Web creation: an art as well as a tech

I often come across see people say, "I'm too dumb to make a website," or "I wish I were smart enough to code a website". I want to talk a little bit about where this sentiment that building a website is something restricted to techies, nerds or 'very smart highly specialized people' - because it's just not true.

Growing up, I liked computers a lot and learned quickly how to use them. Still, I never considered myself a 'nerd' because I had learned that word related to very technical and specialized knowledge (passion?) about a specific topic. I romanticized the concept of tech nerds, and desperately wanted to be one, but I just didn't have that 'techie' knowledge.

I had friends who were real techies, you know, they spoke the lingo and used the terminal and everything. I never identified as a 'techie' in this sense. I didn't have a deep understanding of technology, but I still thought it was the coolest thing ever.

Most of my real hobbies throughout my life have been art in some way. I never really made much art to show for it, though. I can't really make visual art at all, I'm not good at it and I don't enjoy practicing enough to become good. I do like to write, but rarely creatively. I always had this itching feeling that I couldn't fully, adequately express myself in most mediums.

I realized after building my website that websites can be tools for art and self-expression. Regardless of what your preferred artform is, it's highly likely you can stick it on a website - you can even share it with friends.

How did website creation become so much more technical?

When personal websites were at the height of their popularity in the 90s-00s, the standards and expectations for creating a website were much simpler than they are currently. This is because these standards and expectations rose with the profitability of the tech industry. "Do you have what it takes to build a website?" became "Do you have what it takes to get a job building websites?"

You can still use these methods to create websites, though. In fact many techies applaud the use of "low-tech" static websites and call modern websites unnecessarily bloated and complex.

This is what I mean about 'websites nowadays': here's a flowchart I found of recommended technologies and languages to learn as a front-end developer, like, to get a job - every single item on that list is not required, but look at how agonizingly  overwhelming it is to look at. I have built more websites than I can count, but I've never used any of these tools. I can't get a job in the tech industry but I can build some bangin' websites.

I realize now why it's like this - as a consequence of most websites being highly profitable businesses, the field of web development has become a large, lucrative profession spanning hundreds if not thousands of frameworks, libraries, and other technologies.

This combined with the technological advances of how most websites are created nowadays led to website creation becoming a tech thing. I mean this in the sense that, if you were to search up a social community online that is focused on web development, you would get a very different community than the one, for instance, at the Yesterweb.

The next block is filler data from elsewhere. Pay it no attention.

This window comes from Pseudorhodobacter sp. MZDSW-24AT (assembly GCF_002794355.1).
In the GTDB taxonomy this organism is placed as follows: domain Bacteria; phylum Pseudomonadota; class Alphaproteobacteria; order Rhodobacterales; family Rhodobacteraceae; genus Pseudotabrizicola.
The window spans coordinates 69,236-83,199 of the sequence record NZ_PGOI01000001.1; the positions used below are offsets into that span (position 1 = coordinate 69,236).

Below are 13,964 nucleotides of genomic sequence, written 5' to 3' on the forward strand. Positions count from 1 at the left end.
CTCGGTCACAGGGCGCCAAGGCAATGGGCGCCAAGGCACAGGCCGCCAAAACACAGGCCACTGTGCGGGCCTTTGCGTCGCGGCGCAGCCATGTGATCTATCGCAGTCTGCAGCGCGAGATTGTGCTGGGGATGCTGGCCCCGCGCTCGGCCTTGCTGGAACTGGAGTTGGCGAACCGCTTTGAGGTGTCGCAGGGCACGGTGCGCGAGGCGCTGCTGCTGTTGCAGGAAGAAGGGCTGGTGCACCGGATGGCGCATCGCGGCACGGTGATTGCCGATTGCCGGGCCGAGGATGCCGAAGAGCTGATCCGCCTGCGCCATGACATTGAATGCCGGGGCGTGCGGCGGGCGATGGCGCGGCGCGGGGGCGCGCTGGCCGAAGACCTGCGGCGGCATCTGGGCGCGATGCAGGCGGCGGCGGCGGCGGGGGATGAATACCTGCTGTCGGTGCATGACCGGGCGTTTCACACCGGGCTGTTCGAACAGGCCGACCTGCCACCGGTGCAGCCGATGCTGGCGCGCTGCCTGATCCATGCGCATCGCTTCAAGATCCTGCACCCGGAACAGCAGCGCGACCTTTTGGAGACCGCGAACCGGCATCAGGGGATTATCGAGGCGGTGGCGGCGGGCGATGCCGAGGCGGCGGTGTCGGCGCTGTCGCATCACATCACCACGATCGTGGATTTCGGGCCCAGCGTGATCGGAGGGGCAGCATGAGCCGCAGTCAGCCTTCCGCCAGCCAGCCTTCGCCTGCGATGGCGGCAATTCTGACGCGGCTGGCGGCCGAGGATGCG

I knew there were non-techies out there, like me, who loved building websites but, also like me, stumbled around technology clumsily. I just didn't know where I would find them, what spaces they hung out in online, or how to reach out to them. So the Yesterweb was born.

Obviously, I am speaking here in a lot of generalities. Artists and techies are not mutually exclusive - I personally recently evolved into a hybrid between the two! Plus, lots of technologically skilled people enjoy creating art and using art to express themselves. But because website creation has inherently been 'absorbed' by the greater tech industry, there is a false notion that you need to be a tech hobbyist or developer in order to create and run a website.

How can we make website creation more accessible?

Part of the problem is that there's no widely-used terminology to separate the two. It's too wordy to say "people who are enthusiastic about, motivated by, and have time to tackle technical challenges" and those who are/do not. Much of my emphasis has been on the presence or lack of this specialized knowledge, but it's necessary because that perceived lack of knowledge is a huge deterrent to someone lacking confidence in their ability.

The internet needs more web-building spaces that don't have as much of an emphasis on technology. Some might call this limiting, but I would argue that limits are sometimes a good thing. Some don't have the time/motivation/interest on the tech part of things and just want to focus on the content that they put up, without relying on an exploitative platform.

One of my goals is to find a way to make building websites more accessible to the non-techies, who just hang out online and want a space of their own to cultivate. There are already great resources like straw.page which allow you to build things with no code experience, and even from a mobile device! Other tools out there are mmm.page and hotglue.me.

I've also been adamant about keeping a ton of webmaster tools in hope of helping give others access to resources that helped me the most.

If you're thinking of building a website, keep this in mind: HTML and CSS are much less complex than fully fledged "programming languages". Anyone can do it!







This article was created by Sadness